Tinnitus, the complaint of noises in the ears, is common and difficult to relieve. The tinnitus may be constant or intermittent and usually varies in its intensity and character. It is more apparent in quiet surroundings and is aggravated by fatigue, anxiety and depression. It is not a disease but a symptom.
The management of tinnitus is a severe test of a doctor’s art because
so often little can be done to eliminate it. However, several points will be helpful as a guide.
1) Take the patient’s fears and complaints seriously and obtain a thorough history.
2) Examination of the patient should also be thorough. A quick look at the tympanic membranes is only a gesture.
3) If an abnormality of the ear, such as impacted wax or serous otitis media, is found, treatment will often cure the tinnitus.
4) Tinnitus due to chronic degeneration, such as presbycusis, ototoxicity or noise-induced deafness, is usually permanent in some degree and it is dishonest to suggest that one day it will disappear.The patient will become increasingly disappointed. It is far better that the patient understands the nature of the condition and, with time, the tinnitus will obtrude less as he or
she adjusts to it and avoids circumstances that aggravate it.
5) Many patients fear that tinnitus indicates serious disease of the ear or a brain tumour. Reassurance will be more credible if examination of the patient has been adequate.
6) Drug treatment, such as sedatives and antidepressants, may help the patient but will not eliminate tinnitus. Anticonvulsant drugs and vasodilators occasionally may be of benefit but their effectiveness cannot be predicted.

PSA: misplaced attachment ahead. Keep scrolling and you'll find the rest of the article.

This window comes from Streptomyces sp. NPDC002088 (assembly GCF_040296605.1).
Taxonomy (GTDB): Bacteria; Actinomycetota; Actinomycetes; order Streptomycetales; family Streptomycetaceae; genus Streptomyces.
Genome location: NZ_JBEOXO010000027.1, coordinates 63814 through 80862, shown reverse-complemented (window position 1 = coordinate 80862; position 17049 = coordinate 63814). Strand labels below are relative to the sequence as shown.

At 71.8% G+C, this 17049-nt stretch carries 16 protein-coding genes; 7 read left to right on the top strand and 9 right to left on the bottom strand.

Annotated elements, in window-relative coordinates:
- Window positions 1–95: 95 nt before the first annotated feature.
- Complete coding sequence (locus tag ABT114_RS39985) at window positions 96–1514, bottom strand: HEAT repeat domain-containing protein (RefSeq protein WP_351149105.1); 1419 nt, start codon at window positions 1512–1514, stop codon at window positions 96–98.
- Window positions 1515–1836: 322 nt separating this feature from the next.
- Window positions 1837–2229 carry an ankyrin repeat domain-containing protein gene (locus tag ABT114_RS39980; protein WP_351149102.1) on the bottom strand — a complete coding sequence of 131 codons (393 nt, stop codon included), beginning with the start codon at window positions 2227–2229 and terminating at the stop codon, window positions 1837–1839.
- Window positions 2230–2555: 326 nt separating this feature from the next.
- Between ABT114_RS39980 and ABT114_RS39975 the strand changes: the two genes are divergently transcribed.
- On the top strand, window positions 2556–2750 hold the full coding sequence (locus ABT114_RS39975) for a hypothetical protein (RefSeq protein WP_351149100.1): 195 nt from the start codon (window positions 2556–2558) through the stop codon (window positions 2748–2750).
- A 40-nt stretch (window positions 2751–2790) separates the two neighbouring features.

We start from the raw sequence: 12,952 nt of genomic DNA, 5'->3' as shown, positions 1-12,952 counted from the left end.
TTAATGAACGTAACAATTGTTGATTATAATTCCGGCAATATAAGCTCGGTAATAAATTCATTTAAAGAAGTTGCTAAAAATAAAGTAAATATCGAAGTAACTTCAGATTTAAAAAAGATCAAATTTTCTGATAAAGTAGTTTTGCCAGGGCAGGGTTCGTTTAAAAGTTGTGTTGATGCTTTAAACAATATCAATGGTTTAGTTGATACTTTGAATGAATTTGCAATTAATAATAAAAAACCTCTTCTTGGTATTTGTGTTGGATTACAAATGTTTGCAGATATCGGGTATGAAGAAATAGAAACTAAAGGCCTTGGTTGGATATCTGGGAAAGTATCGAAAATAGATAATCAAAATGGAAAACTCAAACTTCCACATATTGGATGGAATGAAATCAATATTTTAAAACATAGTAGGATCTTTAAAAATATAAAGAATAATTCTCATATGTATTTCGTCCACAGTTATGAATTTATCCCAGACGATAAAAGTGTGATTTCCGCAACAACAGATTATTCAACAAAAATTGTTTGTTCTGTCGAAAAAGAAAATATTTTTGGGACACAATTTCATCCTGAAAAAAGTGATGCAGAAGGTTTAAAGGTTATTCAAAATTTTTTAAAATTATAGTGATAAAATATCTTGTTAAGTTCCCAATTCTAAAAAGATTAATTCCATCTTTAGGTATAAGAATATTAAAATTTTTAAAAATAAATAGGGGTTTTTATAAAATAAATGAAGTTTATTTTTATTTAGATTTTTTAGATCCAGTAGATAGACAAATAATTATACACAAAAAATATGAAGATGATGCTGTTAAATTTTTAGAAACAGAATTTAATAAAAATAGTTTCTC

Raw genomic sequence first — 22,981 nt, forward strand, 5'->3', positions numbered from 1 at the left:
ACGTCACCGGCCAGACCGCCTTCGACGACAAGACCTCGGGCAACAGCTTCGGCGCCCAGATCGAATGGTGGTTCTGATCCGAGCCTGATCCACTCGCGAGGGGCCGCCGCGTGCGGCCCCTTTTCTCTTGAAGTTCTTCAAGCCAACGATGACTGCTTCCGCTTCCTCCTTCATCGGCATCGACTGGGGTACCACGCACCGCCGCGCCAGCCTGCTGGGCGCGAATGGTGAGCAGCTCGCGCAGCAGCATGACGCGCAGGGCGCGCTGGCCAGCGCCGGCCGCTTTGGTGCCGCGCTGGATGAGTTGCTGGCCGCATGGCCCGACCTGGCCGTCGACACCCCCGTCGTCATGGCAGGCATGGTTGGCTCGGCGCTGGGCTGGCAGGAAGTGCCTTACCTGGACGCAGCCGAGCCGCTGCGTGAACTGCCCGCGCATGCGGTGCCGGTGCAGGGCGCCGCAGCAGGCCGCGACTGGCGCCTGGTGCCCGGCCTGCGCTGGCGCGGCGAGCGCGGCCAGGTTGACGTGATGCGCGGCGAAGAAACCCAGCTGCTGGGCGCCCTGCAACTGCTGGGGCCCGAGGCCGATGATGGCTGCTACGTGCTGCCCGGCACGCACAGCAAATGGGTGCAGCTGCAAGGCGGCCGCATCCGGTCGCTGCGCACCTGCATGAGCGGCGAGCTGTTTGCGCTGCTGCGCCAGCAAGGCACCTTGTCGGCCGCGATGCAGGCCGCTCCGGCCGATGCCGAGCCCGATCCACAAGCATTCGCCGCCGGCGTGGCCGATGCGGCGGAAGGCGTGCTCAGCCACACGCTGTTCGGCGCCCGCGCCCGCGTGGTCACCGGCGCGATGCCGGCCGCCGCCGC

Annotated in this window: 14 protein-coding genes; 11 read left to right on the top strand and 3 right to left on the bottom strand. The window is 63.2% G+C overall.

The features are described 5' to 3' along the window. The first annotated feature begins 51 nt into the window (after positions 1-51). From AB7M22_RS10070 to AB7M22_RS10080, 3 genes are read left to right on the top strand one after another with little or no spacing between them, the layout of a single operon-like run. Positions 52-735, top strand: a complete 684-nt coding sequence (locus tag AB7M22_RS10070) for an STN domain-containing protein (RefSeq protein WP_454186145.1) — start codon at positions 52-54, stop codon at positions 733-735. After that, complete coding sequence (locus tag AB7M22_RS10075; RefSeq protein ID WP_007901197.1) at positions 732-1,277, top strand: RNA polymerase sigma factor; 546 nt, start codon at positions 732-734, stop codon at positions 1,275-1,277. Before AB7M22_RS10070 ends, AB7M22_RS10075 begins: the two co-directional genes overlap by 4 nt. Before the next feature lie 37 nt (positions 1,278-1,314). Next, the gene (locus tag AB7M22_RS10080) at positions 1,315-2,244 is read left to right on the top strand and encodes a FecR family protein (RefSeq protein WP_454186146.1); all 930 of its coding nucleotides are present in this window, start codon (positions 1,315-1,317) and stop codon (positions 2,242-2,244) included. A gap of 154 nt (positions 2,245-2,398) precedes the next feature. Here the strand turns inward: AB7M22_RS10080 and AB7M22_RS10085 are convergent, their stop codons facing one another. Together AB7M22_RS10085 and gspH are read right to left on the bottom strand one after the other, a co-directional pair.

7) Patients with depression are particularly susceptible to the effects of tinnitus and it should be treated thoroughly and expertly.
8) If the patient with tinnitus is also deaf, a hearing aid is very helpful in masking the tinnitus as well as in relieving the deafness, and many patients are very grateful for this simple advice.
9) Tinnitus maskers, by producing white noise, will also make tinnitus less obtrusive.The masking device looks like a postaural hearing aid and its output characteristics can be adjusted to obtain the most effective masking.
10) If the patient is kept awake by tinnitus, a radio with a time switch may help.
11) Relaxation techniques have been found to be helpful by many patients.
12) Acupuncture and herbal remedies are of unproved value in tinnitus.
Local causes for Tinnitus
Tinnitus may be a symptom of any abnormal condition of the ear and may be associated with any form of deafness. Certain conditions deserve special mention:
- Presbycusis—often causes tinnitus
- Menière’s disease—tinnitus is usually worse with the acute attacks
- Noise-induced deafness—tinnitus may be worse immediately after exposure to noise
- Otosclerosis? tinnitus may be relieved by stapedectomy but should not be the major indication for surgery
- Glomus jugulare tumour—tinnitus is pulsating and may be audible through a stethoscope
- Aneurysm,vascular malfomation and some vascular intracranial tumours can also cause tinnitus,which may even be heard by an examiner.
General causes for Tinnitus
Tinnitus is often a feature of general ill-health as, for example, in:
- fever of any cause
- cardiovascular disease—hypertension, atheroma,cardiac failure
- blood disease—anaemia, raised viscosity
- neurological disease—multiple sclerosis, neuropathy
- drug treatment—aspirin, quinine, ototoxic drugs
- alcohol abuse.
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